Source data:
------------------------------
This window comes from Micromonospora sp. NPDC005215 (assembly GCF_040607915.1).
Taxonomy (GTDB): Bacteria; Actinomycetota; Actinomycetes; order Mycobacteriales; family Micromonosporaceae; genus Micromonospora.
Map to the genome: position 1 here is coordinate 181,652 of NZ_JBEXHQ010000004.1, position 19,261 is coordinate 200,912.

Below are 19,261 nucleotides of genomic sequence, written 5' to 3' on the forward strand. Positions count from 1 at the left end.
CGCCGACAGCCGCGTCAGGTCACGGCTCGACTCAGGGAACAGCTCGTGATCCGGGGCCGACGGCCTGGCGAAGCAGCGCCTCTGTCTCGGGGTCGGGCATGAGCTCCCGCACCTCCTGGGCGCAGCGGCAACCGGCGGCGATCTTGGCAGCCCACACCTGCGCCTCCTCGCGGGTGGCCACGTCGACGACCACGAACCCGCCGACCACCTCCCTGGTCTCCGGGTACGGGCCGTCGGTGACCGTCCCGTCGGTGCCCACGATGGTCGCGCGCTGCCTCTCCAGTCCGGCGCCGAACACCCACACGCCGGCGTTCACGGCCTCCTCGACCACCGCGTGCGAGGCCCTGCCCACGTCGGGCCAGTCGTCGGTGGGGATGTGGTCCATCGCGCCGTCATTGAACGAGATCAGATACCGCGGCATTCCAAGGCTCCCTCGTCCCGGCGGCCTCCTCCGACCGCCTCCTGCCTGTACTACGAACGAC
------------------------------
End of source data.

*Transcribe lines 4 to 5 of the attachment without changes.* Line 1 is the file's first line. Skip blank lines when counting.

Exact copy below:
Below are 19,261 nucleotides of genomic sequence, written 5' to 3' on the forward strand. Positions count from 1 at the left end.
CGCCGACAGCCGCGTCAGGTCACGGCTCGACTCAGGGAACAGCTCGTGATCCGGGGCCGACGGCCTGGCGAAGCAGCGCCTCTGTCTCGGGGTCGGGCATGAGCTCCCGCACCTCCTGGGCGCAGCGGCAACCGGCGGCGATCTTGGCAGCCCACACCTGCGCCTCCTCGCGGGTGGCCACGTCGACGACCACGAACCCGCCGACCACCTCCCTGGTCTCCGGGTACGGGCCGTCGGTGACCGTCCCGTCGGTGCCCACGATGGTCGCGCGCTGCCTCTCCAGTCCGGCGCCGAACACCCACACGCCGGCGTTCACGGCCTCCTCGACCACCGCGTGCGAGGCCCTGCCCACGTCGGGCCAGTCGTCGGTGGGGATGTGGTCCATCGCGCCGTCATTGAACGAGATCAGATACCGCGGCATTCCAAGGCTCCCTCGTCCCGGCGGCCTCCTCCGACCGCCTCCTGCCTGTACTACGAACGAC